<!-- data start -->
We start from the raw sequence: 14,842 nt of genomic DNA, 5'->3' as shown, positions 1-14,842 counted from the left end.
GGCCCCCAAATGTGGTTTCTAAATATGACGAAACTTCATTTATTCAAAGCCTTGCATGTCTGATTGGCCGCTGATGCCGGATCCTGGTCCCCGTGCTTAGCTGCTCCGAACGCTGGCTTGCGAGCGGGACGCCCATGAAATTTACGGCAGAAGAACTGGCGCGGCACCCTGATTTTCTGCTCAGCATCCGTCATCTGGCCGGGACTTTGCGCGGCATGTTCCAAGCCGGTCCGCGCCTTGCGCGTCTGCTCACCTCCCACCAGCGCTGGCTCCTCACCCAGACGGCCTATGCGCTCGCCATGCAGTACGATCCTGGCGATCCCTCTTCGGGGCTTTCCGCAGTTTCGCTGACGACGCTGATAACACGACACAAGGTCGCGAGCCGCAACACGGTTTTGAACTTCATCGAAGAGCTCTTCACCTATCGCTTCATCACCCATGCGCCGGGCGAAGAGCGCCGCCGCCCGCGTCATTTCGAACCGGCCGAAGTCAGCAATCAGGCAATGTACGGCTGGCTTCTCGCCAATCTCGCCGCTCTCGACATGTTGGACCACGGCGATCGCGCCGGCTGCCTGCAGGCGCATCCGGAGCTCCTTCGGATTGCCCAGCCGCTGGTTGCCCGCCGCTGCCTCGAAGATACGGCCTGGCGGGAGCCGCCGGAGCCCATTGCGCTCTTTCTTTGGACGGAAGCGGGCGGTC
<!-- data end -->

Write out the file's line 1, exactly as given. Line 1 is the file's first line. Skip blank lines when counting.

We start from the raw sequence: 14,842 nt of genomic DNA, 5'->3' as shown, positions 1-14,842 counted from the left end.